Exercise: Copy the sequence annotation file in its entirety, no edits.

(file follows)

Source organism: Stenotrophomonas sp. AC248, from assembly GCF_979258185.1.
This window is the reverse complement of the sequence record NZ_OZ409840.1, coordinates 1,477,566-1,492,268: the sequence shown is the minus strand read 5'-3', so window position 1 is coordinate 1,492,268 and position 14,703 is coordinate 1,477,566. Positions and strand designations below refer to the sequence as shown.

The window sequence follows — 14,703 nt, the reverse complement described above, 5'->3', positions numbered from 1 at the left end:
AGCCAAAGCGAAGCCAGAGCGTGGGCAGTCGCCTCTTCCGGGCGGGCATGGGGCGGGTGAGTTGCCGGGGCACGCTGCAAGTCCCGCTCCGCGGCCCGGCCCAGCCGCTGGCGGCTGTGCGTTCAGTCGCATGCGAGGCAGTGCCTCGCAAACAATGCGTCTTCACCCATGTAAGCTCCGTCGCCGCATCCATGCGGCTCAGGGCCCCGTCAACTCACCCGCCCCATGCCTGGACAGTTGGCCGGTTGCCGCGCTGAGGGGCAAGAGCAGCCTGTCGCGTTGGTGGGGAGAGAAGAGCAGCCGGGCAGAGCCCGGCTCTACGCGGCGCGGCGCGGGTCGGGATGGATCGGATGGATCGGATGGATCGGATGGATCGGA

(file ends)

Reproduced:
Source organism: Stenotrophomonas sp. AC248, from assembly GCF_979258185.1.
This window is the reverse complement of the sequence record NZ_OZ409840.1, coordinates 1,477,566-1,492,268: the sequence shown is the minus strand read 5'-3', so window position 1 is coordinate 1,492,268 and position 14,703 is coordinate 1,477,566. Positions and strand designations below refer to the sequence as shown.

The window sequence follows — 14,703 nt, the reverse complement described above, 5'->3', positions numbered from 1 at the left end:
AGCCAAAGCGAAGCCAGAGCGTGGGCAGTCGCCTCTTCCGGGCGGGCATGGGGCGGGTGAGTTGCCGGGGCACGCTGCAAGTCCCGCTCCGCGGCCCGGCCCAGCCGCTGGCGGCTGTGCGTTCAGTCGCATGCGAGGCAGTGCCTCGCAAACAATGCGTCTTCACCCATGTAAGCTCCGTCGCCGCATCCATGCGGCTCAGGGCCCCGTCAACTCACCCGCCCCATGCCTGGACAGTTGGCCGGTTGCCGCGCTGAGGGGCAAGAGCAGCCTGTCGCGTTGGTGGGGAGAGAAGAGCAGCCGGGCAGAGCCCGGCTCTACGCGGCGCGGCGCGGGTCGGGATGGATCGGATGGATCGGATGGATCGGATGGATCGGA